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Grant Shapps: To ask the Prime Minister pursuant to his oral answer of 9 November 2005, Official Report, column 298, to the right hon. and learned Member for Folkestone and Hythe (Mr. Howard), and his answer of 5 December 2005, Official Report, column 1039W, on terrorism, if he will estimate the number of police officers required to analyse 750 gigabytes of data within a 90-day period. 
The Prime Minister: As I set out in my answer to the hon. Member on 5 December 2005, Official Report, column 1038W, the decision on the number of police officers deployed to focus on a particular area of an investigation, such as analysing data, is the responsibility of the chief constable of the force concerned.
Peter Law: To ask the Secretary of State for Education and Skills what steps are being taken to enhance the skills base to enable people to participate in sustainable construction for the 2012 Olympic Games. 
ConstructionSkills, the Sector Skills Council responsible for recruiting and training the UK's construction work force, has announced a special teamConstructing London 2012to deliver locally available construction skills to build the Olympic and Paralympic infrastructure operating as part of the Strategic Forum Olympic Task Group. Constructing London 2012 will work with partners to recruit and train local people ensuring that building the Olympic
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infrastructure provides sustainable skills and job opportunities for people resident in East London through a range of newly targeted initiatives.
In addition, the recently announced Construction National Skills Academy will have a significant impact on developing construction skills for the Olympic infrastructure and other London-based construction projects. One of its first on-site centres is expected to be launched in the Thames Gateway area during the last quarter of 2006.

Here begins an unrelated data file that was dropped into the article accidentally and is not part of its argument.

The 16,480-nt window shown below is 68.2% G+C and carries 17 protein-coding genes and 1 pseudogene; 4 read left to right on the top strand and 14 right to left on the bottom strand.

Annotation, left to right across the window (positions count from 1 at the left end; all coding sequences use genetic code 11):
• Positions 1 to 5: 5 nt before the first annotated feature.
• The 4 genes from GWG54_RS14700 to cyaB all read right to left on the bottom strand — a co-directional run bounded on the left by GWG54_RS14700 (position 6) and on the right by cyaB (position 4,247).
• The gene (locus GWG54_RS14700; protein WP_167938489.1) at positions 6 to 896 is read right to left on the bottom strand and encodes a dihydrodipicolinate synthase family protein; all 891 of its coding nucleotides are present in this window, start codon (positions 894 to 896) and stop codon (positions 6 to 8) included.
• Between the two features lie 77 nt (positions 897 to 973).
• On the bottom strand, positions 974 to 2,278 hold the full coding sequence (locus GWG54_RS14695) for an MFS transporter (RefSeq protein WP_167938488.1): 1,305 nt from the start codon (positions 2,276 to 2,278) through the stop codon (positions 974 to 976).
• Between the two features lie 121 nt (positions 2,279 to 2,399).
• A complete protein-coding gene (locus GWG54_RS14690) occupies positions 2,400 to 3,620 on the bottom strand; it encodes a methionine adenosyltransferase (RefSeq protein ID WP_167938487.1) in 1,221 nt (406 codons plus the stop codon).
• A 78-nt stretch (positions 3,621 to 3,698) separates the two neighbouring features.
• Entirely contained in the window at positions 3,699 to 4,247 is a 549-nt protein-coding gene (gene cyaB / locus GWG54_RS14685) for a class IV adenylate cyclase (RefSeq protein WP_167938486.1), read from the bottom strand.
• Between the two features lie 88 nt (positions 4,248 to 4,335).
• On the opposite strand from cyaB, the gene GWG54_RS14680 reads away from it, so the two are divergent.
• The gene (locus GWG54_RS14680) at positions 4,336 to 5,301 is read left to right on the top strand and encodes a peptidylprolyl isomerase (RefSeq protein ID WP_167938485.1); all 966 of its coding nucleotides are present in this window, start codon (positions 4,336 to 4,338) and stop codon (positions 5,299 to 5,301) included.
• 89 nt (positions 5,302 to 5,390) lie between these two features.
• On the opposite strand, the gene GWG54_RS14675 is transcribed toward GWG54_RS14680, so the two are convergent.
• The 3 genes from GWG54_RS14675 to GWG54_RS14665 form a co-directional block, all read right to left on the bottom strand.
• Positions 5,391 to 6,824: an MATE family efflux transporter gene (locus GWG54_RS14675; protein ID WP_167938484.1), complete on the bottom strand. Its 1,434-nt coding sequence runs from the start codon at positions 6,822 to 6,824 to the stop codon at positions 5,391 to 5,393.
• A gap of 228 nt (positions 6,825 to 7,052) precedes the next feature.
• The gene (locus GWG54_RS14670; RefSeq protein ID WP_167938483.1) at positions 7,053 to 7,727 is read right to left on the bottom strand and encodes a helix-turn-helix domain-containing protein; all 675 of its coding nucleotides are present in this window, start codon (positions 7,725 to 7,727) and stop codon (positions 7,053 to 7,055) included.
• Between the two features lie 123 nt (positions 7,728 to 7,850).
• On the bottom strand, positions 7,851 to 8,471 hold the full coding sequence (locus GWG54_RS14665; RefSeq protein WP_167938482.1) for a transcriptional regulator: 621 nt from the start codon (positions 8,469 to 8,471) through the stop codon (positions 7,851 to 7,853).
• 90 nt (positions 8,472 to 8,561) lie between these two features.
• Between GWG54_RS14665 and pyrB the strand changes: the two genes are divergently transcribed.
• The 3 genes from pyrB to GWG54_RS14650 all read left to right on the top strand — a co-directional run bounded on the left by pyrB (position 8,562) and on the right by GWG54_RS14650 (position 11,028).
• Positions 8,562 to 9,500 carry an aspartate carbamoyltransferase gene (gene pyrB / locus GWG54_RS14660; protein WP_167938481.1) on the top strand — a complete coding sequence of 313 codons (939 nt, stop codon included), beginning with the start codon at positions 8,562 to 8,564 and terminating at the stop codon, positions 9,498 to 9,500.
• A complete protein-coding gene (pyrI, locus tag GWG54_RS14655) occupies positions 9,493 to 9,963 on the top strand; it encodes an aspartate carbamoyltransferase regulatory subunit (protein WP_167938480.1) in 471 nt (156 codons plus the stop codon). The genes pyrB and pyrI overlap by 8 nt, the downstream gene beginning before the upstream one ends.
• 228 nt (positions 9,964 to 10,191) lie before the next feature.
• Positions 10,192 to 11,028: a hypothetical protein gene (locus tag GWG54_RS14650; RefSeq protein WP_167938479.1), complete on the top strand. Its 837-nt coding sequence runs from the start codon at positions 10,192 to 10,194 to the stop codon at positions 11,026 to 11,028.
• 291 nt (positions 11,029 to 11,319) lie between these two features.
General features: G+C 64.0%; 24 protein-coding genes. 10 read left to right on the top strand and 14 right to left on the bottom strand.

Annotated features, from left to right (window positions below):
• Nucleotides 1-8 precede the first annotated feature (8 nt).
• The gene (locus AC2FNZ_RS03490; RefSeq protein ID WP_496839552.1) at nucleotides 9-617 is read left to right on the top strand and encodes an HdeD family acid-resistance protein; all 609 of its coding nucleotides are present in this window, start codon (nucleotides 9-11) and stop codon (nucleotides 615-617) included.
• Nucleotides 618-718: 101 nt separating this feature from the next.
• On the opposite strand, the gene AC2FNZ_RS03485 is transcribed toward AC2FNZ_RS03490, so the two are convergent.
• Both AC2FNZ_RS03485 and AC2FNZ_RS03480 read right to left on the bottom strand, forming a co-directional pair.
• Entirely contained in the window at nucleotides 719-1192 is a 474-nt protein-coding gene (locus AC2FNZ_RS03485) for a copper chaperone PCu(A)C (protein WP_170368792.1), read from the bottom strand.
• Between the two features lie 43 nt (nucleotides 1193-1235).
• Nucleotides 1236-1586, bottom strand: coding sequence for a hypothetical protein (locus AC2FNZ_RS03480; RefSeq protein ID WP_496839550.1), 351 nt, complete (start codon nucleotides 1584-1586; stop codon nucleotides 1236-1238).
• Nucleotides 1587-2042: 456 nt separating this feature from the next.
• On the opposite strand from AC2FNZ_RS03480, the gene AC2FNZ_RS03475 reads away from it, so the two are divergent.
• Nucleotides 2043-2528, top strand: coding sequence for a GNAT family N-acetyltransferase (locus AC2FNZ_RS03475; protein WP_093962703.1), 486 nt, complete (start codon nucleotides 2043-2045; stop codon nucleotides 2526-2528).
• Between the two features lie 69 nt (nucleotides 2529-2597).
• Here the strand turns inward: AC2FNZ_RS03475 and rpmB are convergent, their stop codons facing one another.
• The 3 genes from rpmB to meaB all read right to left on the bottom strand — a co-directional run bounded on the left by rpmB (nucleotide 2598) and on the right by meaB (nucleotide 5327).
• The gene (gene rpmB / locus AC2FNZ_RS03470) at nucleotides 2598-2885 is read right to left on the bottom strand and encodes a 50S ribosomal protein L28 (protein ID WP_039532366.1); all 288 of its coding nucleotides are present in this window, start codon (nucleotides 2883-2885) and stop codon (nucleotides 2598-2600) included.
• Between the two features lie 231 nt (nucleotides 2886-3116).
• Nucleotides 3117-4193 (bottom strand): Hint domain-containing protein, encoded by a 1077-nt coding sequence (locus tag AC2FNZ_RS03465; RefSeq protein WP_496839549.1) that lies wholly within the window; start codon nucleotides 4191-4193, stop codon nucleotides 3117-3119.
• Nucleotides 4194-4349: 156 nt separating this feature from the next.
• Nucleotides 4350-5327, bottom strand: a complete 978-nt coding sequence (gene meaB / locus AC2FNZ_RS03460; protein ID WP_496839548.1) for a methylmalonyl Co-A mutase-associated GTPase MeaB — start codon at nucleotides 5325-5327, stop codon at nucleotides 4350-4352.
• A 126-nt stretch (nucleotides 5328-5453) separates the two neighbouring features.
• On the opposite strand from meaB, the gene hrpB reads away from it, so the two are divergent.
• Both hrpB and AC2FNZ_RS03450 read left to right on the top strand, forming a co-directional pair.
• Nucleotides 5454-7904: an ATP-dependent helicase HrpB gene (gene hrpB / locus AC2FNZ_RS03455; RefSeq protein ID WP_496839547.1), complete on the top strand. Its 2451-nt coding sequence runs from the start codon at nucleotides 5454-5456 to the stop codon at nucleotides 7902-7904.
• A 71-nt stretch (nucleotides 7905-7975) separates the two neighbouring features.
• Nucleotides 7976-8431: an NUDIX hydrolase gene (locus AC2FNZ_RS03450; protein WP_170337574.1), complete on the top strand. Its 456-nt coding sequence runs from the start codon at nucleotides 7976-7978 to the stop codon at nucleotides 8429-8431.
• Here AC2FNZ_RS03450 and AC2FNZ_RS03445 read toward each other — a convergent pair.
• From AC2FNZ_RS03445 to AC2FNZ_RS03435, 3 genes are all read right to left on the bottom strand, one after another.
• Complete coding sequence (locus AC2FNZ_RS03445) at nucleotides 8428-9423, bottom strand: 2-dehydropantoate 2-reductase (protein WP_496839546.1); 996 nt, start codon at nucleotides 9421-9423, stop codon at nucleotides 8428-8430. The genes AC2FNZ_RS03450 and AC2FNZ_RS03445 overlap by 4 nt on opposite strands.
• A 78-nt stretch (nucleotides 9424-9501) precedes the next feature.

A significant proportion of ConstructionSkills' 2006 Inspire Scholarships" will be targeted on Olympic projects. These provide around £9,000 to support undergraduates on construction-related degree courses through university.
Paul Rowen: To ask the Secretary of State for Education and Skills how many new providers have expressed an interest in funding new academies; how much each such provider has indicated it may make available; which authorities each is interested in operating in; and if she will make a statement. 
Jacqui Smith: The Department for Education and Skills has spoken to in excess of 230 organisations and individuals about sponsorship of academies. In general, academy sponsors are required to provide 10 per cent. of the capital costs of establishing an academy, up to a cap of £2 million. This can be from a single organisation or individual or a group of sponsors. It is not possible to state how much each potential sponsor has indicated it may make available. Discussions with potential sponsors may focus on the programme as a whole or on specific academies. As such it is not possible to state which authorities each is interested in operating in.
Mr. Stephen O'Brien: To ask the Secretary of State forEducation and Skills pursuant to the answer of 21 November 2005, Official Report, column 1613W, on adult education, what percentage of colleges charged fees to adults for a first full level 2 course, in each year since 200102.